Carragher, who criticised Tottenham’s transfer spend pre-match, pleaded for Tottenham’s board to give “the best team they’ve had in 30 years, the best manager they’ve had in 30 years” a “bit of help” to “push it an extra level,” a level demonstrated by a fist-pumping action which belonged firmly post-watershed. And watching Spurs fans were very probably getting collective neck-ache nodding in agreement.

Neville insisted that Tottenham, particularly chairman Daniel Levy, “actually run their club very well under a budget” given the financial constraints imposed by a “five-or-six-hundred-million-pound stadium” and “the shock over the last 12 months that its 100-and-odd-million pound over budget” and “probably taken away more of their playing budget than they’d imagined.” He insisted Carragher couldn’t “be critical of that.”

Oh yes he could. He derided Tottenham’s £29m net transfer spend over four years, despite being “in the Champions League every year” and having “Premier League money.” And, not entirely relevantly when you think about it, he added that “Stoke spent sixty million and they’re in the Championship,” pronouncing Stoke in his very scousest manner, which, as we know, is very scousest indeed (you’d be a while counting the ‘Rs’ in his suggestion that Spurs’ fund-raising by selling players “didn’t werrrk”)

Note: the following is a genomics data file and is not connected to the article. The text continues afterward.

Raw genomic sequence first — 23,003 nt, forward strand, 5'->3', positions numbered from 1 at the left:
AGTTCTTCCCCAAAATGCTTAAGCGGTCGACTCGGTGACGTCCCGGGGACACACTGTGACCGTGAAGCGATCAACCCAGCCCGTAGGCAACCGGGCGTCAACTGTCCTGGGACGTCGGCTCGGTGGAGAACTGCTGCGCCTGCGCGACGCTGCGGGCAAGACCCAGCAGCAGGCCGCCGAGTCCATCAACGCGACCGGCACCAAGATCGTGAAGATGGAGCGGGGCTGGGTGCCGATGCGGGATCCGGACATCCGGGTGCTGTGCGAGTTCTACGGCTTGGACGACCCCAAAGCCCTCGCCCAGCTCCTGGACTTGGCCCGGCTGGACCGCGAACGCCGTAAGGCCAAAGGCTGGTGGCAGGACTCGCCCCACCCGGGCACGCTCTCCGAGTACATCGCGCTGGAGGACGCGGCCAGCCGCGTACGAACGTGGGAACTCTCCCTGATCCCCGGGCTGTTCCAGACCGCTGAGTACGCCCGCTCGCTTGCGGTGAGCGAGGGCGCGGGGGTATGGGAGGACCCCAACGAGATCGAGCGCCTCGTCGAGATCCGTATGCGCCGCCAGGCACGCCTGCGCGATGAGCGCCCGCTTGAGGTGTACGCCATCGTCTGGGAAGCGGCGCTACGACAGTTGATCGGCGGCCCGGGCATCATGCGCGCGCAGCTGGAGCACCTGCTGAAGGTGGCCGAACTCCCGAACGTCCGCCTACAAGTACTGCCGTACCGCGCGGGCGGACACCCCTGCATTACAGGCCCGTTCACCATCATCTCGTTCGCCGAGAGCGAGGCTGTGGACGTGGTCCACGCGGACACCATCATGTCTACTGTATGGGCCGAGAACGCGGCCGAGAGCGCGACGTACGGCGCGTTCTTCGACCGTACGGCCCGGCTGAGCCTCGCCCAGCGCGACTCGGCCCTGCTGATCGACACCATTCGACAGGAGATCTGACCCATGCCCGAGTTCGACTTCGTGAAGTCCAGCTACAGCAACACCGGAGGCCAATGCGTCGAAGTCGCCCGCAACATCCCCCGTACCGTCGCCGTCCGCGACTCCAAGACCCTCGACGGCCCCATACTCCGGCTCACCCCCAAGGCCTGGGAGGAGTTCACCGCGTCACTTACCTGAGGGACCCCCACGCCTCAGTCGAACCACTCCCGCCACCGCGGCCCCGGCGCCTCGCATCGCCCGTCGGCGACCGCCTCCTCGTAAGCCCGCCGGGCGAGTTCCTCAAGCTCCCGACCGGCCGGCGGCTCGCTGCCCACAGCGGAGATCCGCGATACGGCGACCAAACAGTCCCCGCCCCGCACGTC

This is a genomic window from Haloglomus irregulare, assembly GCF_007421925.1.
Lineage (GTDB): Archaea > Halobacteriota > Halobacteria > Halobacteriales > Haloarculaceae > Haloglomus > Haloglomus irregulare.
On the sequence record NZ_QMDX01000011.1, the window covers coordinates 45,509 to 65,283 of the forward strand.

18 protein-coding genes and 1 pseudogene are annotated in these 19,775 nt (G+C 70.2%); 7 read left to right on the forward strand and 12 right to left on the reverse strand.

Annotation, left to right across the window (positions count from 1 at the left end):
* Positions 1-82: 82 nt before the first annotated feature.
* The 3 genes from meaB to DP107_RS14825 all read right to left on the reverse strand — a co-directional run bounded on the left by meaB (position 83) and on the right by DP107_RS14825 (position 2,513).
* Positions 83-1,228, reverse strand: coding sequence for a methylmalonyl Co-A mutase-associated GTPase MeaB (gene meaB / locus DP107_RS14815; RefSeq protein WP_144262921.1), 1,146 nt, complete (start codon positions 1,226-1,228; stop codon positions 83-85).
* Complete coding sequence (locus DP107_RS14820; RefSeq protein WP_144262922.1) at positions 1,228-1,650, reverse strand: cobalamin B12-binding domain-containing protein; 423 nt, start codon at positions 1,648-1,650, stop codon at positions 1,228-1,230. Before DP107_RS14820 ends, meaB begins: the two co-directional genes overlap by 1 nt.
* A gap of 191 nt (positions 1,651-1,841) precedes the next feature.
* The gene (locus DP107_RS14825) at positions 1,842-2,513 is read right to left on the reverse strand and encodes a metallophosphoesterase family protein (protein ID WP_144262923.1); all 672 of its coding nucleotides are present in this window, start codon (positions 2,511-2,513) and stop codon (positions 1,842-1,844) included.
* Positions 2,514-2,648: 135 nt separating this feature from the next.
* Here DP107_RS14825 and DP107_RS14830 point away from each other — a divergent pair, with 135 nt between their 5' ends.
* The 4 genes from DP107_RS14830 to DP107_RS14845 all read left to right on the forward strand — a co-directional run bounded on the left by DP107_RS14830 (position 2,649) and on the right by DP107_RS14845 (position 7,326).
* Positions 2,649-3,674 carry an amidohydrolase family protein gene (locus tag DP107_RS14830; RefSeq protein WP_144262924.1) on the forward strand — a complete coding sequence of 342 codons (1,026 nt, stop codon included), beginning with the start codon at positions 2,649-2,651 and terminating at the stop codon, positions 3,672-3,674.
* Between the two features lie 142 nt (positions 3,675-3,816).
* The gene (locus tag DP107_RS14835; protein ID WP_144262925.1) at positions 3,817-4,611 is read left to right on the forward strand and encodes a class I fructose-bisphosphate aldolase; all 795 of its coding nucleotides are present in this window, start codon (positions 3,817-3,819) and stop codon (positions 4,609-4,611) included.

Neville seemed the more sensible (at least until Alan Sugar weighed in on Twitter to rubbish Carragher). “We sit here. or hear people talk regularly about how we don’t like clubs who spend more than they should,” he noted, correctly, wondering what Carragher was “shaking your head at,” asking him if he was “advocating that they spend more than they can afford” and, more than once, “what part of spending five/six hundred million pound on a stadium don’t you understand?”

Yet you could see Carragher’s point. “You stand still, you fall behind,” he said early on, a point I made in these pages many years ago about Everton. “Do we just sit here and say the same thing about Tottenham, ‘well done getting in the Champions League.’ Is there not another level?” Carragher asked, revealing which club he was REALLY thinking of by adding: “eventually Wenger goes.” He didn’t make the point himself. But Carragher could have used Neville’s £100m inexactitude over the cost of Spurs’ new stadium to suggest they could find the necessary money in there.